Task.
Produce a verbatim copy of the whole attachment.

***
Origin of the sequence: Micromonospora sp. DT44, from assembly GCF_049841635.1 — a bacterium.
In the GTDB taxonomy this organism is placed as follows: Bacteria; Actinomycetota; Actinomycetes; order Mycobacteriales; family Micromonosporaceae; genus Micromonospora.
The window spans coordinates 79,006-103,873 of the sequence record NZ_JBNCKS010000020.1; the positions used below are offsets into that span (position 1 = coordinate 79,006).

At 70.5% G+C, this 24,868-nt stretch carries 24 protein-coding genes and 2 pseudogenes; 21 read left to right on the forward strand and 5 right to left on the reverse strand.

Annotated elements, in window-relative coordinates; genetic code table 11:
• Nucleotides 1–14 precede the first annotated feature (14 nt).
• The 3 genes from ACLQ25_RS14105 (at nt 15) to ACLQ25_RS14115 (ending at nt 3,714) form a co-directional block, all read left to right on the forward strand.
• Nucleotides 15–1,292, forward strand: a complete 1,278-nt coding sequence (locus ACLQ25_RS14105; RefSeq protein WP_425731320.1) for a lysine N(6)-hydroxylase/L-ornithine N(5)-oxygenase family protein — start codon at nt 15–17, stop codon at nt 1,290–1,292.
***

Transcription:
Origin of the sequence: Micromonospora sp. DT44, from assembly GCF_049841635.1 — a bacterium.
In the GTDB taxonomy this organism is placed as follows: Bacteria; Actinomycetota; Actinomycetes; order Mycobacteriales; family Micromonosporaceae; genus Micromonospora.
The window spans coordinates 79,006-103,873 of the sequence record NZ_JBNCKS010000020.1; the positions used below are offsets into that span (position 1 = coordinate 79,006).

At 70.5% G+C, this 24,868-nt stretch carries 24 protein-coding genes and 2 pseudogenes; 21 read left to right on the forward strand and 5 right to left on the reverse strand.

Annotated elements, in window-relative coordinates; genetic code table 11:
• Nucleotides 1–14 precede the first annotated feature (14 nt).
• The 3 genes from ACLQ25_RS14105 (at nt 15) to ACLQ25_RS14115 (ending at nt 3,714) form a co-directional block, all read left to right on the forward strand.
• Nucleotides 15–1,292, forward strand: a complete 1,278-nt coding sequence (locus ACLQ25_RS14105; RefSeq protein WP_425731320.1) for a lysine N(6)-hydroxylase/L-ornithine N(5)-oxygenase family protein — start codon at nt 15–17, stop codon at nt 1,290–1,292.